Serosurveillance of prevalence of undiagnosed HIV-1 infection in homosexual men with acute sexually transmitted infectionBMJ 2000; 321 doi: https://doi.org/10.1136/bmj.321.7272.1319 (Published 25 November 2000) Cite this as: BMJ 2000;321:1319
All rapid responses
Editor--The serosurveillance study by Catchpole et al(1) looking at
the seroprevalence of HIV 1 infection in homosexual and bisexual men
presenting with an acute sexually transmitted infection made interesting
reading. It is well recognised that sexually transmitted infections
facilitate HIV transmission. Herpes simplex type 2 infection and primary
syphilis increase the infectivity of HIV by compromising mucosal
surfaces(2). Gonococcal and chlamydial urethritis increase shedding of HIV
-1 in semen, therefore increasing HIV transmission risk(3). Further
studies have shown the effectiveness of antimicrobial treatment in
reducing the HIV viral load in semen(4) and randomised controlled
population studies have shown that STI control decreases HIV infection
rates(5). However the sexual health of HIV positive individuals has so far
been relatively neglected.
The casenotes of 86 out of 92 HIV patients who attended the
Genitourinary Medicine(GUM) department in Glasgow between April 1998 and
April 1999 were reviewed, compromising 67 men with a mean age of 44years
and 19 women with a mean age of 31years. 49% of men and 37% of women
received full sexual health screening at the time of their HIV diagnosis.
In this cohort, 4 cases of gonorrhoea, 3 of herpes infection, 1 of
chlamydia and 7 cases of warts were diagnosed after the initial HIV
diagnosis. 32 men and 12 women had no record of sexual behaviour
documented in their casenotes. This data demonstrates that HIV positive
individuals remain at risk of acquiring and transmitting sexual infections
and HIV and are a neglected population for targeting HIV prevention
There are several obstacles to offering sexual infection tests in HIV
clinics. It may be that HIV positive individuals are not perceived to be
at continuing risk of transmitting the virus owing to the (often false)
assumption that this population has discontinued sexual relationships.
Time constraints or embarrassment may make it difficult to broach the
subject of sex and the possibility of acquiring sexual infections. Also,
patients may themselves feel that they are unable to divulge their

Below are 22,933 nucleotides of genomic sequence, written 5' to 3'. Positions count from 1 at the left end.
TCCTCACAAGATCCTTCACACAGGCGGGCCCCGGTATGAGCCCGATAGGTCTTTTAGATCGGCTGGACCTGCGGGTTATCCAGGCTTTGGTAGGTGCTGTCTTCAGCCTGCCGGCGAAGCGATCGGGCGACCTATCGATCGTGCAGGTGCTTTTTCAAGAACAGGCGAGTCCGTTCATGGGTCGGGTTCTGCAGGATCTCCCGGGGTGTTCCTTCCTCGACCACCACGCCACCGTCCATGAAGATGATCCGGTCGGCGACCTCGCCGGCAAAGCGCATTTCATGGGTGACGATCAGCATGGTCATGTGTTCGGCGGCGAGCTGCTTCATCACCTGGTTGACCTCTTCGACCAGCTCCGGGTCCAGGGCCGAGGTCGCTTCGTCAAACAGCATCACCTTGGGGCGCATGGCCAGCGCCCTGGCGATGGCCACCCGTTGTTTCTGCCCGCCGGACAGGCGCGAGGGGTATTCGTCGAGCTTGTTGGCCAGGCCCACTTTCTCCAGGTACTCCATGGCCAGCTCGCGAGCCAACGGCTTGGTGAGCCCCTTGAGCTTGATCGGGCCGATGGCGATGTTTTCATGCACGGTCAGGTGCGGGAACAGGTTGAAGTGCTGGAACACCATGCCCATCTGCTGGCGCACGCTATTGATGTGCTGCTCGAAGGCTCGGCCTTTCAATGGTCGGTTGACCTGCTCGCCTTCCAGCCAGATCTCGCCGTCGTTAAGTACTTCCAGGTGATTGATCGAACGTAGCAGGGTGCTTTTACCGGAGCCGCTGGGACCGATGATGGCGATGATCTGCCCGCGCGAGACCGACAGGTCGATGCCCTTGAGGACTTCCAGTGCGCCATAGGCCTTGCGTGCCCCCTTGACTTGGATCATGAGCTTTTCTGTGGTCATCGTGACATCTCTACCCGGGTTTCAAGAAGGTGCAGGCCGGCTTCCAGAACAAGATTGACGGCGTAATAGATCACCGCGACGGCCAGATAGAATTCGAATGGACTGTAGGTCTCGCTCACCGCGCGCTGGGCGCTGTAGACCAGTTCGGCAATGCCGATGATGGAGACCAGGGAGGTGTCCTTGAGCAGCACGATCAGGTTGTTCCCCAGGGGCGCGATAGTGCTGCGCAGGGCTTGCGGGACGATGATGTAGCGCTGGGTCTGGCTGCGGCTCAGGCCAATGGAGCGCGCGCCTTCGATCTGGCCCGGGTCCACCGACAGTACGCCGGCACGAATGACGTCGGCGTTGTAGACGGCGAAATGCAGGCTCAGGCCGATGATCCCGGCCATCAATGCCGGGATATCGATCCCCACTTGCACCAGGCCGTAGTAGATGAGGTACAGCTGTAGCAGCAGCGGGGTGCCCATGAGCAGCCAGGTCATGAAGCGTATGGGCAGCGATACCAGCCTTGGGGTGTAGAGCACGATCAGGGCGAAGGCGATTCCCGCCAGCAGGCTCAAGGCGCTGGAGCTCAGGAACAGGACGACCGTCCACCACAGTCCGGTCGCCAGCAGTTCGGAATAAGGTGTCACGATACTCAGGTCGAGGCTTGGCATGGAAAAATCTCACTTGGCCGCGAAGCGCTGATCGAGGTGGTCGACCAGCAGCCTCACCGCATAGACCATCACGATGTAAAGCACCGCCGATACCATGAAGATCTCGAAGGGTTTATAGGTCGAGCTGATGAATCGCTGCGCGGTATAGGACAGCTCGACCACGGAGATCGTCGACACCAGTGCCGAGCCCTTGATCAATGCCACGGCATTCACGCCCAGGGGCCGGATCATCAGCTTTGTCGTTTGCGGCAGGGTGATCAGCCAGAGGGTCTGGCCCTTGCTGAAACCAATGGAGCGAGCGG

continued sexual activity for fear of being judged, or compromising the
long-term relationship with the care provider.
We believe that further prospective sexual behaviour studies of HIV
positive individuals are required and that the sexual health of this
population should be considered as a routine part of care, especially
since antiretroviral therapy has improved survival and the quality of life
in this population.
A Butt (Corresponding author)
Senior House Officer
6, Sandyford Place,
Glasgow, G3 7NB
1. Catchpole MA, McGarrigle CA, Rogers PA, Jordan LF, Mercy D, Gill
ON. Serosurveillance of prevalence of undiagnosed HIV-1 infection in
homosexual men with acute sexually transmitted infection. BMJ
2. Cameron DW, Simonsen JN, D'Costa LJ, Ronald AR, Maitha GM, Gakinya
MN et al. Female to male transmission of human immunodeficiecy virus type
1: Risk factors for seroconversion in men. Lancet 1989;ii:403-07
3. Aitkins MC, Carlin EM, Emery VC, Griffiths PD, Boag F.
Fluctuations of HIV load in semen of HIV positive patients with newly
acquired sexually transmitted diseases. BMJ 1996 ;313:341-2
4. Cohen MS, Hoffman IF, Royce RA, Kazembe P, Dyer JR, Daly CC et al.
Reduction of concentration of HIV 1 in semen after treatment of
urethritis: Implications for prevention of sexual transmission of HIV1.
5. Grosskurth H, Mosha F, Todd J, Mwijarubi E, Klokke A et al.
Impact of improved treatment of sexually transmitted disease on HIV
infection in rural Tanzania: randomised controlled trial. Lancet
Competing interests: No competing interests